In less than one year, state and federal health insurance exchanges will go live as part of the Affordable Care Act (also known as “the Healthcare Reform law” and (ugh) “Obamacare”). However, some companies are jumping the gun and forming their own private exchanges. What do these exchanges mean for consumers, and (how) will they make the market more competitive?
What is (and isn’t) the federal healthcare exchange? The exchange is essentially a virtual “shopping mall” for health insurance. Any company that wants to participate (participation is NOT compulsory, nor is any business that participates limited from offering plans outside of the exchange) has to submit a plan to the review committee by April of this year. Plans fall into four coverage tiers – bronze, silver, gold, and platinum – based on percentage of coverage from 60-90%. All plans in the exchange must also cover a few specific bases: no “generic only” prescription plans, caps on deductibles, and no coverage limits on certain illnesses/conditions to name a few (source). The exchange is NOT welfare – businesses and individuals use the exchange to shop for the plan best suited to them and can calculate if they qualify for a tax cut as part of purchasing a plan through the exchange. The exchange does NOT force these structures and plans on all insurers: companies that wish to be included may do so, companies that don’t wish to adhere to the minimum standards for the exchange may continue to operate as they always have.
Let’s discuss health insurance as it is presently: chances are if you’re insured, you’re insured through your employer and didn’t really have much say in your provider. Your employer probably picked what plan was cheapest but still had reasonable benefits (after all, nobody wants constantly ill employees). What insurance is available varies wildly from state to state, and insuring is only done in-state (which isn’t to say the company itself is in-state, only that the plan is, so a “basic” Georgia rate and plan from BlueCross BlueShield isn’t necessarily the same as a California one), so really companies only had to compete at a relatively local level, and, while price fixing is a violation of antitrust laws, there is typically little variation in pricing and coverage in basic plans from one large company plan to the next. Not a great market for business owners and individual consumers.
The exchanges change this arrangement in that, while states have the option of setting up their own exchanges, there will be a federal exchange as well that allows consumers to select a plan from a nationwide pool of plans. This is NOT public healthcare—more of a government initiative to collect data regarding plans to help the public buy into a private program. It also allows for small businesses and individuals to get a tax cut for buying private insurance, allowing people to use more of their own money to buy into a private system (which, theoretically, should make private insurance affordable to many more Americans).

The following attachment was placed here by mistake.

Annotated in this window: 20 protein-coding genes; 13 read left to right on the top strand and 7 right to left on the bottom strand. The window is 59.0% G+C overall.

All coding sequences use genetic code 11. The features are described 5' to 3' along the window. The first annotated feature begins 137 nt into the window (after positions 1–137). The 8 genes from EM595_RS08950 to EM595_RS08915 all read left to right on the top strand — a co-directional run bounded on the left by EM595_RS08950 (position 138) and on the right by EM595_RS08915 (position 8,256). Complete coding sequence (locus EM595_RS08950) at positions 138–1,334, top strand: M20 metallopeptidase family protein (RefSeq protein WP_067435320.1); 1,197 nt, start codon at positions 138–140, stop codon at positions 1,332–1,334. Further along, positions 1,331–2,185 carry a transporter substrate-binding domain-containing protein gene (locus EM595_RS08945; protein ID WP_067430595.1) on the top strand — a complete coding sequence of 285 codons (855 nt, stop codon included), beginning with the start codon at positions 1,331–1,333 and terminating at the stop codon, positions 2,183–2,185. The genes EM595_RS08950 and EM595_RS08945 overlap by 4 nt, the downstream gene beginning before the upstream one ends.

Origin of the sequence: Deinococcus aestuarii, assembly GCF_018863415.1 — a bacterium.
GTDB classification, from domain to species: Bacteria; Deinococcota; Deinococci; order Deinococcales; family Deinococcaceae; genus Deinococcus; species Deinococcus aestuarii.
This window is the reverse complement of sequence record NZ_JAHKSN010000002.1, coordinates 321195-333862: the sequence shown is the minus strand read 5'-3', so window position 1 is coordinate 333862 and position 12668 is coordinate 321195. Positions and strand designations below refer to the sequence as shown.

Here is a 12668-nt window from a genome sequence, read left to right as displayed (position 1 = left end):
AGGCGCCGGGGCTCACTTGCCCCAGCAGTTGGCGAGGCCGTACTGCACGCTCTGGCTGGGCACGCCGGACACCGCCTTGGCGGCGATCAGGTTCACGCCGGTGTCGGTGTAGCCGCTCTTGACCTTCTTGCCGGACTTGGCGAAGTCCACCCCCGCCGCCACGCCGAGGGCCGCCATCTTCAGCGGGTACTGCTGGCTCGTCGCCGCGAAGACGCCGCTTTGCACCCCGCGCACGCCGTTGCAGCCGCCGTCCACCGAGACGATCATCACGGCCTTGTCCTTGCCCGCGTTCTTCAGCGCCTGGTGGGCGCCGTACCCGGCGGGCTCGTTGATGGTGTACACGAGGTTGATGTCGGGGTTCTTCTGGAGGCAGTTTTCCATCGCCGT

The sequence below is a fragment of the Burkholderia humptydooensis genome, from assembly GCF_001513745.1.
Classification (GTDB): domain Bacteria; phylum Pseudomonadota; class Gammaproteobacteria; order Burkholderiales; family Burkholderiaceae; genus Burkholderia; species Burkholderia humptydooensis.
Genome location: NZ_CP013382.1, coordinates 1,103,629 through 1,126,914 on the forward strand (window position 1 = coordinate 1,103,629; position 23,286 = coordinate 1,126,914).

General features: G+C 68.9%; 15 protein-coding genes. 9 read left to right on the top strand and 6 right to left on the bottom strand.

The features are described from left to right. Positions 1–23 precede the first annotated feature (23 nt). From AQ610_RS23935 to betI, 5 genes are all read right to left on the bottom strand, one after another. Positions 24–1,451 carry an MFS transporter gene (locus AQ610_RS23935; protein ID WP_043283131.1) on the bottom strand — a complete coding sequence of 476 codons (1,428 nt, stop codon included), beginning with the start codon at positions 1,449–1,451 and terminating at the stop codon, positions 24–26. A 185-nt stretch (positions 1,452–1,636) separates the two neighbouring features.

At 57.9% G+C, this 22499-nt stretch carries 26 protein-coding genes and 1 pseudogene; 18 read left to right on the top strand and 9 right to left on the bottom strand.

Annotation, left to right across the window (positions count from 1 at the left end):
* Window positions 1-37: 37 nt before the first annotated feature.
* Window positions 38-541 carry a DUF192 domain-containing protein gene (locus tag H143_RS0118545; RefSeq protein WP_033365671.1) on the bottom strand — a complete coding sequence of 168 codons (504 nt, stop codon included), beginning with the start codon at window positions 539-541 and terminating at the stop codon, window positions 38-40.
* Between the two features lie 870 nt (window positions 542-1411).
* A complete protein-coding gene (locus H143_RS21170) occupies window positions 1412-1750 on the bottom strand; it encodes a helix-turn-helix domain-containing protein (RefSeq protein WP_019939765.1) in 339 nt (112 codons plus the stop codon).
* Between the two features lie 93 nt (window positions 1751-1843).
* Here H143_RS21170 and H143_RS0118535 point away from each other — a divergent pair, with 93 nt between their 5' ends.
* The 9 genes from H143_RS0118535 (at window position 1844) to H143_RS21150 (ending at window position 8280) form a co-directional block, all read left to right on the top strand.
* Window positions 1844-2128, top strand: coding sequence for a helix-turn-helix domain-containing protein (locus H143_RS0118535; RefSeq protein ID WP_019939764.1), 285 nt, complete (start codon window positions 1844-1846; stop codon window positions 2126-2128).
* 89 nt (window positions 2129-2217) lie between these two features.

How will this increase market competition, since the law basically forces Americans to buy insurance or face a tax penalty? It actually already has increased competition, as some private companies have already created their own exchanges, devoid of government interference, offering lower rates and more coverage. The government exchange has set minimums and tiers for plans, and the private market is actually exceeding these levels to be more competitive and beat out the federal system in response to the government exchange plan! Insurance companies are under no obligation to participate in the public exchange or a private exchange, but, as consumers and business owners begin to see the advantage in competitively shopping for insurance, it will make little business sense to shun the system.
For businesses large and small as well as individual consumers, this is great news—competitive healthcare costs reduce overhead, covers more people (which also reduces overhead), and pushes the market to tailor their services better and faster to meet consumer needs. The Affordable Care Act exchanges program encouraged the private market to do what the private market often does best: take a hold of the market and make it better.